[show abstract][hide abstract] ABSTRACT: Deregulation of promyelocytic leukemia zinc finger protein (PLZF), a tumor suppressor gene, was reported in different types of solid tumors. This study for the first time explored the reduced expression of PLZF and its effects in non-small-cell lung cancer (NSCLC) carcinogenesis. PLZF was found to be down-regulated by 62.8% in 87.1% of 154 paired NSCLC samples by quantitative real-time PCR, and its expression was found to be associated with the sex of the patient (P=0.02). Further analysis showed that down-regulation of PLZF in 35.6% NSCLC samples (31 out of 87) was triggered by hypermethylation in the promoter region. This was validated by demethylation analysis using the A549 cell line. Dual-luciferase reporter assay indicated that CTCF binding to the promoter region could activate PLZF transcription. Overexpression of PLZF in both A549 and LTEP lung cancer cell lines was found to inhibit proliferation and increase apoptosis. Therefore, reduced expression of PLZF was found to be common in NSCLC. PLZF down-regulation was partially correlated with hypermethylation in the promoter region. Decreased levels of PLZF expression may contribute to the pathogenesis of NSCLC by promoting cell survival. Therefore, the restoration of PLZF expression may serve as a new strategy for NSCLC therapy.-Wang, X., Wang, L., Guo, S., Bao, Y., Ma, Y., Yan, F., Xu, K., Xu, Z., Jin, L., Lu, D., Xu, J., Wang, J.-C. Hypermethylation reduces expression of tumor-suppressor PLZF and regulates proliferation and apoptosis in non-small-cell lung cancers.
[show abstract][hide abstract] ABSTRACT: The occurrence of aortic regurgitation (AR) attributable to Behçet's disease is rare, but it brings extraordinary complexity to surgical intervention due to the high risk of postoperative morbidity as the result of valve dehiscence or pseudoaneurysms caused by fragile aortic structures and inflamed tissue. The high rate of prosthetic valve detachment after aortic valve replacement is one of the most serious consequences of aortic regurgitation in Behçet's disease, which results in severe aortic annular destruction, presenting a big challenge to cardiac surgeons. Under this condition, a conventional surgical technique is necessary to be modified for improving postoperative prognosis of patients. In this paper, we described the surgical treatment of 5 patients with Behçet's aortitis and report their long-term outcomes.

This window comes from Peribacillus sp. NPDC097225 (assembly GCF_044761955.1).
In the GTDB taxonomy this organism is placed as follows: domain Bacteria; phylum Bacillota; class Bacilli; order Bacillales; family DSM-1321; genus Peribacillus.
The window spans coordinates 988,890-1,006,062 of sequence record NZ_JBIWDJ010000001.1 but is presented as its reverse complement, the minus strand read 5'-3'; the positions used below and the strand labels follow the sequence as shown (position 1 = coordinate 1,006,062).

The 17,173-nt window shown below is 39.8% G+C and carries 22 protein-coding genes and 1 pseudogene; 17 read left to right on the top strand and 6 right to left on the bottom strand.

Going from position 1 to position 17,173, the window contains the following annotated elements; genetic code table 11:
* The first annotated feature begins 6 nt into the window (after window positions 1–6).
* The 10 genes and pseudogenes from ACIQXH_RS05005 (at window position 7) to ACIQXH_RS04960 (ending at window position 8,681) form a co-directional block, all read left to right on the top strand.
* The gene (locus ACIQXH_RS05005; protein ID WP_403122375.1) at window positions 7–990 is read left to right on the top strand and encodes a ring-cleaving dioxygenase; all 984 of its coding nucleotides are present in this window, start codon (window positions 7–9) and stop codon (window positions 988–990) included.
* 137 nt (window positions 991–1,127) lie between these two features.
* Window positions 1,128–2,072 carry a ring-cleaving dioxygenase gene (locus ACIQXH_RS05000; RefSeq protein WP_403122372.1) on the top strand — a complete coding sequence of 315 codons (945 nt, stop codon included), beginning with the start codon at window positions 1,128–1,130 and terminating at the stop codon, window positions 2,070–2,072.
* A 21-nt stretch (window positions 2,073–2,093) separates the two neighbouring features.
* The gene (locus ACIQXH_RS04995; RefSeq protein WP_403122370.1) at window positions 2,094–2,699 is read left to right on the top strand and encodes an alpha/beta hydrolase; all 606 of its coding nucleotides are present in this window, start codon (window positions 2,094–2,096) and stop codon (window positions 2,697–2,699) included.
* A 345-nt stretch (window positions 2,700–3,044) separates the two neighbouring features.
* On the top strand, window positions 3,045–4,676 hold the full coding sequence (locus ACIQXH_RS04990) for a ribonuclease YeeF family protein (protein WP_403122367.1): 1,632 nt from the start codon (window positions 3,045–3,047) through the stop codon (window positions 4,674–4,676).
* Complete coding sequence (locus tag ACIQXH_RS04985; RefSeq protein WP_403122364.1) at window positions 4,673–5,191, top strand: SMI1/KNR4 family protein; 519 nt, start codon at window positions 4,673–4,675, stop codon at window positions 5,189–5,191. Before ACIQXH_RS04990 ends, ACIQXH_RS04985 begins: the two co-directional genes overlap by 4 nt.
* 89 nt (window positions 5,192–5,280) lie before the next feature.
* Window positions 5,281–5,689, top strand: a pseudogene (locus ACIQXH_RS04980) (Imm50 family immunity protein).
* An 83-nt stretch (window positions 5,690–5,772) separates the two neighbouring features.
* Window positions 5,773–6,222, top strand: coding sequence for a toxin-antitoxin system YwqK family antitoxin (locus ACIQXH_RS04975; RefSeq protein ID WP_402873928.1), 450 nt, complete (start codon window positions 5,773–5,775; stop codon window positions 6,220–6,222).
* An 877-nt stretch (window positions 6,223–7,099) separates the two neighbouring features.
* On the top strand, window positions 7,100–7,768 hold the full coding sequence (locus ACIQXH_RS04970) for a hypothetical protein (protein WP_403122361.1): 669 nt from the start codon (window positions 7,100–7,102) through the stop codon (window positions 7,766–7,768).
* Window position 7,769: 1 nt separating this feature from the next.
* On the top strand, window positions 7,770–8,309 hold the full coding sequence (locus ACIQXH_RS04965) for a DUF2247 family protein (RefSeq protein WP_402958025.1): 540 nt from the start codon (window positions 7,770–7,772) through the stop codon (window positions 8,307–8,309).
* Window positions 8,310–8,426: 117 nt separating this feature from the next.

The Annals of thoracic surgery 08/2012; 94(2):e55-7. · 3.74 Impact Factor
[show abstract][hide abstract] ABSTRACT: The left subclavian artery (LSA) is usually difficult to manipulate in total aortic arch replacement procedures if it is displaced by huge false lumens in the ascending aorta or right hemiarch. We summarize our experience of selectively ligating the deeply located LSA in total aortic arch replacement and stented "elephant trunk" implantation procedures for Stanford type A aortic dissection.
Data of 29 patients with deep LSA undergoing total arch replacement and stented "elephant trunk" implantation from January 2008 to June 2010 were reviewed. The LSA was ligated because of the difficult exposure (21 males, 8 females, age 19 to 55). Collateral circulation of the circle of Willis and bilateral vertebral arteries were assessed thoroughly by preoperative imaging and intraoperative observations. If collateral circulation was sufficient, LSA was ligated; if insufficient, an additional bypass graft was created from the ascending aorta to the left axillary artery.
Twenty-eight patients survived the operation with 1 early death. Postoperative blood pressures were lower in the left arm than in the right (78±17.3 vs 126±3.7 mm Hg, p<0.01), but oxygen saturation, skin temperature, and strength of the left hand were normal. The surviving patients have been followed for 16.6±9.0 months (6 to 36) and none had symptoms of LSA steal syndrome or arm ischemia.
Ligation of the LSA after strict evaluation of collateral circulation could be safe for type A dissection patients if the exposure is insufficient, and this method can simplify the operation significantly.
The Annals of thoracic surgery 11/2011; 93(1):110-4. · 3.74 Impact Factor
[show abstract][hide abstract] ABSTRACT: Ascending aortic replacement and reinforced reduction aortoplasty are 2 optional procedures for the treatment of fusiform ascending aneurysms. This study was designed to compare the early and late results of these 2 options.
Between January 2000 and January 2008, 71 patients with fusiform ascending aortic aneurysms and aortic valve disease underwent reinforced reduction aortoplasty associated with aortic valve replacement (RRA group, n = 32) or ascending aortic replacement combined with aortic valve replacement (AAR group, n = 39). Patients requiring other concomitant cardiac procedures were excluded. Perioperative events and late results were compared.
The variables of the 2 groups were similar, except age and preoperative diameter of the ascending aorta. Despite the nearly identical perioperative morbidity in the 2 groups, mean cardiopulmonary bypass time and aortic crossclamping time were shorter in the RRA group. The follow-up period was between 1 and 8 years (mean, 3 years and 4 months). The 5-year survival rate was 90.7% ± 6.4% versus 87.0% ± 6.3%, respectively. Although there was a significant increase in aortic sinus diameters in the AAR group, all aortic sinus diameters were within the acceptable range. There was no increase in proximal aortic arch diameters in the 2 groups.
For the treatment of fusiform ascending aortic aneurysms, both procedures can result in favorable and comparable late results in appropriate patients. Furthermore, reinforced reduction aortoplasty should be encouraged more because of its significant operative simplicity and safety if only the quality of the aortic wall is acceptable.
The Journal of thoracic and cardiovascular surgery 03/2011; 141(3):738-43. · 3.41 Impact Factor